Editorial Feature

Developing Semiconductor Materials for Harsh Environments

Harsh environments like high temperature, extreme pressure and corrosive or oxidizing atmospheres significantly impact the performance of semiconductor materials. This article discusses the challenges of developing high-performance semiconductor materials for harsh environments.

Image Credit: Dima Zel/Shutterstock.com

What is a Harsh Environment?

Numerous industrial applications, including space exploration, aerospace missions, the automobile sector, the down-hole oil and gas business, and geothermal power plants, need specialized electronic systems deployed in harsh conditions to carry out measurements, monitoring, and control activities. The surrounding high, low, and wide-range temperatures, strong radiation, or even a combination of these circumstances are considered harsh environments.

Challenges in Developing Semiconductors  

Balance in Qualities

The requirement to balance material qualities is one of the main obstacles in developing high-performance semiconductor materials for harsh conditions. For instance, materials with high conductivity are more prone to radiation-induced deterioration, and higher heat-resistant materials have poorer thermal conductivity, which may restrict their capacity to disperse heat and increase the risk of thermal damage.


Radiations from high-energy particles can cause ionization and displacement of atoms within the material, leading to defects depending on radiation type, radiation energy, dose rate, and material properties. Therefore, developing semiconductor materials that can withstand radiation without affecting performance is critical for nuclear power plants, space exploration, and medical imaging applications.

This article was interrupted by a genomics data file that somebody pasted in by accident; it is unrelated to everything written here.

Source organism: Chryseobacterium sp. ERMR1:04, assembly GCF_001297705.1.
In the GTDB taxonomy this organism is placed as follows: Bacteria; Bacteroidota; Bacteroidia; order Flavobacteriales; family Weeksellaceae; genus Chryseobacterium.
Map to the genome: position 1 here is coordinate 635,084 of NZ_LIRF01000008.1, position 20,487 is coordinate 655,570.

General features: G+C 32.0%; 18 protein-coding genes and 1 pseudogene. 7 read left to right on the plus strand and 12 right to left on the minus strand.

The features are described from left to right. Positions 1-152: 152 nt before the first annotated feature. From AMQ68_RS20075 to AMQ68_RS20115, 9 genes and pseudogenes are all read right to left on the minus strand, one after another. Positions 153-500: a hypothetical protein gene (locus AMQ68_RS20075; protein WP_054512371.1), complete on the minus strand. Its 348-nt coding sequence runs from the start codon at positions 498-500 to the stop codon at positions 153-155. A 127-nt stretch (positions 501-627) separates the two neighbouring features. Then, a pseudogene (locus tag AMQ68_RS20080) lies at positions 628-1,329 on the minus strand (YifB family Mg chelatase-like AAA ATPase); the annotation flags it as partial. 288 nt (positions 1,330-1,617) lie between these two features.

Thermal Effects

Semiconductor nanomaterials can exhibit excellent performance under normal conditions. However, they may thermally degrade rapidly under high temperatures affecting their electrical properties negatively, resulting in a reduction in performance and reliability.

Synthesis of Semiconductor Nanomaterials

Another challenge for developing high-performance semiconductor materials ( especially nanomaterials) for harsh environments is related to the synthesis of these materials since it requires precise control over their size, shape, composition, and crystal structure, and harsh conditions can affect the synthesis process, leading to poor quality or defective materials.

For example, high temperatures can lead to the formation of unwanted impurities, while corrosive environments can cause degradation of the materials. Therefore there is a need to develop new synthesis procedures compatible with harsh conditions while also ensuring the quality and reproducibility of the materials.

Revelvent Studies

High-performance n-type Polymer Semiconductors

A recent study published in 2020 explores the application and challenges of high-performance n-type polymer semiconductors. The study discusses the advantages of polymers in terms of film-forming properties, mechanical flexibility, and solution-based processing techniques.

It concludes that high-performance n-type polymers should possess widely tunable frontier molecular orbital (FMO) energy levels, high electron mobility, facile synthetic access, the ability to effectively inject and collect electrons at critical device interfaces, and robust stability under both material processing and device operation conditions to tackle the challenges.

Radiation-hard Semiconductor Materials

Using radiation-hard semiconductor materials such as SiC, diamond, and AlN for neutron detection has become popular in industries like agriculture and homeland security. A low-power, mechanically stable, and radiation-resistant detector is required for field measurement purposes.